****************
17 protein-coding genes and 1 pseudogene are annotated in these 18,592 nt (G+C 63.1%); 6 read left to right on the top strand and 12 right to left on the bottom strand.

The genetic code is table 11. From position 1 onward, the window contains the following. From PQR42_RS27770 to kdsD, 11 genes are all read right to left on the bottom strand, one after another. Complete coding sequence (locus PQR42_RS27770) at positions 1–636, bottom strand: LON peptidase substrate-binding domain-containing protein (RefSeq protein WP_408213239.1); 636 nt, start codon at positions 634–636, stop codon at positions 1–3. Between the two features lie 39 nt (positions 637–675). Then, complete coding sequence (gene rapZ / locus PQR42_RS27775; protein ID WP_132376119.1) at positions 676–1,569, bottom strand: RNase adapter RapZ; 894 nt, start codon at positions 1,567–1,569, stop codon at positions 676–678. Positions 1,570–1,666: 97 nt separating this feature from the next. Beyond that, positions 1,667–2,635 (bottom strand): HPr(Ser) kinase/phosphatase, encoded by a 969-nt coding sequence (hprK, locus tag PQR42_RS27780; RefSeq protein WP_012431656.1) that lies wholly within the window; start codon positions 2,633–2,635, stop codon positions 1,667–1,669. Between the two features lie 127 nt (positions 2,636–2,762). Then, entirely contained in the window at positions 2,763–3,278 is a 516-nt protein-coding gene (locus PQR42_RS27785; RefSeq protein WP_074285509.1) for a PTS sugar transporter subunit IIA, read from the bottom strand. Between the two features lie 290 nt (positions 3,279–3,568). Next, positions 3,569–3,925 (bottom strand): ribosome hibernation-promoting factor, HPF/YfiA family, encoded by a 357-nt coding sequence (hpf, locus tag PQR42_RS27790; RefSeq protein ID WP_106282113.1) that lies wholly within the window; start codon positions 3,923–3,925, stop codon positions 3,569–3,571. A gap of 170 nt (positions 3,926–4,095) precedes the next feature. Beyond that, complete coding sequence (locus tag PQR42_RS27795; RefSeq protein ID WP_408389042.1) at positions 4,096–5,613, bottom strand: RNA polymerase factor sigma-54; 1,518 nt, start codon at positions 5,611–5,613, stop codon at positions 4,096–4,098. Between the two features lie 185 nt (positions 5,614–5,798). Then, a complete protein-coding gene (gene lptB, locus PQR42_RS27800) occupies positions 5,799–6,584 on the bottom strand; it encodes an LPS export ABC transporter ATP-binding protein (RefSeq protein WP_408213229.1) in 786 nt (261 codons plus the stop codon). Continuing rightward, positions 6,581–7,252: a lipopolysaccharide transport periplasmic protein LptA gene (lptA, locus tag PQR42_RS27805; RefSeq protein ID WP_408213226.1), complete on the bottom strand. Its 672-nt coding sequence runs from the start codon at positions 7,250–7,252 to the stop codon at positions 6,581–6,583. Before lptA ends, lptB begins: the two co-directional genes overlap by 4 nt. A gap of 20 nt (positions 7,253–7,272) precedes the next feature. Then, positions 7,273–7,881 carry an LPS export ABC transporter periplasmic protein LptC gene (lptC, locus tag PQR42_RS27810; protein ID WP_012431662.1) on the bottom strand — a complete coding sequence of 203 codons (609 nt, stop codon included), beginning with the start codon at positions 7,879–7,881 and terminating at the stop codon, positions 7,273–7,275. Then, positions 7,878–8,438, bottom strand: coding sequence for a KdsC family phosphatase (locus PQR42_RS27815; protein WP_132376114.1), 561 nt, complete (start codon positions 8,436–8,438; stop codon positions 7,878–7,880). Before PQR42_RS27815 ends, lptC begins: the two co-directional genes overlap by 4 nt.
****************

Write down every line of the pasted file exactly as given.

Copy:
17 protein-coding genes and 1 pseudogene are annotated in these 18,592 nt (G+C 63.1%); 6 read left to right on the top strand and 12 right to left on the bottom strand.

The genetic code is table 11. From position 1 onward, the window contains the following. From PQR42_RS27770 to kdsD, 11 genes are all read right to left on the bottom strand, one after another. Complete coding sequence (locus PQR42_RS27770) at positions 1–636, bottom strand: LON peptidase substrate-binding domain-containing protein (RefSeq protein WP_408213239.1); 636 nt, start codon at positions 634–636, stop codon at positions 1–3. Between the two features lie 39 nt (positions 637–675). Then, complete coding sequence (gene rapZ / locus PQR42_RS27775; protein ID WP_132376119.1) at positions 676–1,569, bottom strand: RNase adapter RapZ; 894 nt, start codon at positions 1,567–1,569, stop codon at positions 676–678. Positions 1,570–1,666: 97 nt separating this feature from the next. Beyond that, positions 1,667–2,635 (bottom strand): HPr(Ser) kinase/phosphatase, encoded by a 969-nt coding sequence (hprK, locus tag PQR42_RS27780; RefSeq protein WP_012431656.1) that lies wholly within the window; start codon positions 2,633–2,635, stop codon positions 1,667–1,669. Between the two features lie 127 nt (positions 2,636–2,762). Then, entirely contained in the window at positions 2,763–3,278 is a 516-nt protein-coding gene (locus PQR42_RS27785; RefSeq protein WP_074285509.1) for a PTS sugar transporter subunit IIA, read from the bottom strand. Between the two features lie 290 nt (positions 3,279–3,568). Next, positions 3,569–3,925 (bottom strand): ribosome hibernation-promoting factor, HPF/YfiA family, encoded by a 357-nt coding sequence (hpf, locus tag PQR42_RS27790; RefSeq protein ID WP_106282113.1) that lies wholly within the window; start codon positions 3,923–3,925, stop codon positions 3,569–3,571. A gap of 170 nt (positions 3,926–4,095) precedes the next feature. Beyond that, complete coding sequence (locus tag PQR42_RS27795; RefSeq protein ID WP_408389042.1) at positions 4,096–5,613, bottom strand: RNA polymerase factor sigma-54; 1,518 nt, start codon at positions 5,611–5,613, stop codon at positions 4,096–4,098. Between the two features lie 185 nt (positions 5,614–5,798). Then, a complete protein-coding gene (gene lptB, locus PQR42_RS27800) occupies positions 5,799–6,584 on the bottom strand; it encodes an LPS export ABC transporter ATP-binding protein (RefSeq protein WP_408213229.1) in 786 nt (261 codons plus the stop codon). Continuing rightward, positions 6,581–7,252: a lipopolysaccharide transport periplasmic protein LptA gene (lptA, locus tag PQR42_RS27805; RefSeq protein ID WP_408213226.1), complete on the bottom strand. Its 672-nt coding sequence runs from the start codon at positions 7,250–7,252 to the stop codon at positions 6,581–6,583. Before lptA ends, lptB begins: the two co-directional genes overlap by 4 nt. A gap of 20 nt (positions 7,253–7,272) precedes the next feature. Then, positions 7,273–7,881 carry an LPS export ABC transporter periplasmic protein LptC gene (lptC, locus tag PQR42_RS27810; protein ID WP_012431662.1) on the bottom strand — a complete coding sequence of 203 codons (609 nt, stop codon included), beginning with the start codon at positions 7,879–7,881 and terminating at the stop codon, positions 7,273–7,275. Then, positions 7,878–8,438, bottom strand: coding sequence for a KdsC family phosphatase (locus PQR42_RS27815; protein WP_132376114.1), 561 nt, complete (start codon positions 8,436–8,438; stop codon positions 7,878–7,880). Before PQR42_RS27815 ends, lptC begins: the two co-directional genes overlap by 4 nt.